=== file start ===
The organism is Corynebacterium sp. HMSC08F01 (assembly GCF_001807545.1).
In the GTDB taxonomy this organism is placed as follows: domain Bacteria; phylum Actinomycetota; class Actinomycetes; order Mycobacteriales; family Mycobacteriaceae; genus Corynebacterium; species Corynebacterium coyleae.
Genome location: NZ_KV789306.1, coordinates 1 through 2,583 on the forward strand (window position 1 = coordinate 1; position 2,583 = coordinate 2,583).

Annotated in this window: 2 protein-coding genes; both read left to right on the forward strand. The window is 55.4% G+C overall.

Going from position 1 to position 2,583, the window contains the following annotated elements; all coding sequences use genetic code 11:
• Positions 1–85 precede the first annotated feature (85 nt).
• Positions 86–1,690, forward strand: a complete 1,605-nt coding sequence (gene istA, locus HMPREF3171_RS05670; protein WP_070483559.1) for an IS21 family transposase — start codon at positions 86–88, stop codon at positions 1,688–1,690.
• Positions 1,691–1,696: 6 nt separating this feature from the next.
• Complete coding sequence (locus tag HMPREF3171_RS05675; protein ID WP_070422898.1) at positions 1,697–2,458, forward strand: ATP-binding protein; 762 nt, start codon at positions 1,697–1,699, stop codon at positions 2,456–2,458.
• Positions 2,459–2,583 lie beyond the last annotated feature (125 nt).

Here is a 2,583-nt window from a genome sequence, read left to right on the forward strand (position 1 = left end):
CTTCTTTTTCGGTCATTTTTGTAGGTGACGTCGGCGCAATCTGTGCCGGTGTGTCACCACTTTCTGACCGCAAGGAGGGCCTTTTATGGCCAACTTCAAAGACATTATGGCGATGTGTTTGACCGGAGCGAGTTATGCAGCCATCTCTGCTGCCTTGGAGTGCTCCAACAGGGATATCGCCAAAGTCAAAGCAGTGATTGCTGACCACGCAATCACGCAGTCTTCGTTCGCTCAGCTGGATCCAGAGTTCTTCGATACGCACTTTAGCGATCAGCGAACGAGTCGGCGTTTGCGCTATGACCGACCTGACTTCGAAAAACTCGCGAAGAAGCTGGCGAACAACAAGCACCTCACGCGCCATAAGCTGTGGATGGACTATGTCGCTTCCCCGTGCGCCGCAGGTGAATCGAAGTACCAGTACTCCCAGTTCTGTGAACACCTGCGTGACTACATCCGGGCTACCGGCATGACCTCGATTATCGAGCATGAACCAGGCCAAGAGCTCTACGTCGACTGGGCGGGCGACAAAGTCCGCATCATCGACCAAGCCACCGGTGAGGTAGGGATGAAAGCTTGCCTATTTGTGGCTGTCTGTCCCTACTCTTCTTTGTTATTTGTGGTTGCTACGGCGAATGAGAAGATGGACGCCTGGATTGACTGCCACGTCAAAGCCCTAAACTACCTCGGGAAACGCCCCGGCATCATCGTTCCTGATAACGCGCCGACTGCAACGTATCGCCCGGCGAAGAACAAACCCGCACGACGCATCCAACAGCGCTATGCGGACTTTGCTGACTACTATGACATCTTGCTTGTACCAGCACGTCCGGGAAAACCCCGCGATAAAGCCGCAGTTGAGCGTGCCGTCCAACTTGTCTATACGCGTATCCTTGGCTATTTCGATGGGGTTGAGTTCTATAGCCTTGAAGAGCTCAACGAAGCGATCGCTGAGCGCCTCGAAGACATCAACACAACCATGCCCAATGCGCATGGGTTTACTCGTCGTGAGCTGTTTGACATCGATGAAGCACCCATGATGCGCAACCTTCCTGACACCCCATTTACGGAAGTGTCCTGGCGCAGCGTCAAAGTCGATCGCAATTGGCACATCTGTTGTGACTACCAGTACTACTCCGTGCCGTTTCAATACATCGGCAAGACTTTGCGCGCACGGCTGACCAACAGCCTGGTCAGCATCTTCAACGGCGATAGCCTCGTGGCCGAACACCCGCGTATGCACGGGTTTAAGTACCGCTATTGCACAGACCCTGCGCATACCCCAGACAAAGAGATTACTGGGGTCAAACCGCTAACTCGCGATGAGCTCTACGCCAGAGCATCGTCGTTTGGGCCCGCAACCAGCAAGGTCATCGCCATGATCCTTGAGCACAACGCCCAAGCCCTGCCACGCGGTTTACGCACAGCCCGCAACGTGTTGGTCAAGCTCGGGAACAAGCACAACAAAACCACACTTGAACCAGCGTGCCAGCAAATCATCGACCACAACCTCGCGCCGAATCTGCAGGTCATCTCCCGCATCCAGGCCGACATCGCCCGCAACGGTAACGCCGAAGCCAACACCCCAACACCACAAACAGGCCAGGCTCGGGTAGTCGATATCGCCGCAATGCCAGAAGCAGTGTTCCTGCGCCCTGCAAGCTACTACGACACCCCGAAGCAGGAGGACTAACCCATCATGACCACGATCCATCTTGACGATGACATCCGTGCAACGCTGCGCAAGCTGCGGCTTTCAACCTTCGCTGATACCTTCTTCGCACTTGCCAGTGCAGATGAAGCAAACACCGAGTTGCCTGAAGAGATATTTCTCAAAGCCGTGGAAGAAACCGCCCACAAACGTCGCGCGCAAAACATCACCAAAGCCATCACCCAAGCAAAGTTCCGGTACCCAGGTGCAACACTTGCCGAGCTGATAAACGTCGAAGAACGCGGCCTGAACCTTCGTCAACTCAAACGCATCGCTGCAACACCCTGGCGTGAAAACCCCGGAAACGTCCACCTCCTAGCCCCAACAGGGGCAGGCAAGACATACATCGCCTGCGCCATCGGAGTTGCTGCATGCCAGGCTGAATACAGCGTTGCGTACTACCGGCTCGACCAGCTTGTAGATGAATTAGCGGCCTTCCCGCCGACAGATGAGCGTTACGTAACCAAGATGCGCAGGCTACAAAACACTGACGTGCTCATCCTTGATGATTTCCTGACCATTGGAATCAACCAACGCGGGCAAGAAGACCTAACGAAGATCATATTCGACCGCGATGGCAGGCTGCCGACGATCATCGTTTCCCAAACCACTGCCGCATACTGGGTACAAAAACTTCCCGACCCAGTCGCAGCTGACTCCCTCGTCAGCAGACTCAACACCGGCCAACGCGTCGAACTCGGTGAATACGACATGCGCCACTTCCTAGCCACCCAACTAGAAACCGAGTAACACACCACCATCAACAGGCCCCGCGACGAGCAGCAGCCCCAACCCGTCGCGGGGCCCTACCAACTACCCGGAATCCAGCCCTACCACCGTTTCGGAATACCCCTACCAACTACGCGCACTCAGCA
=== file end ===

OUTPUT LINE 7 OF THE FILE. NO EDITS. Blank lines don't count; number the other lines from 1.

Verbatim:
• Positions 86–1,690, forward strand: a complete 1,605-nt coding sequence (gene istA, locus HMPREF3171_RS05670; protein WP_070483559.1) for an IS21 family transposase — start codon at positions 86–88, stop codon at positions 1,688–1,690.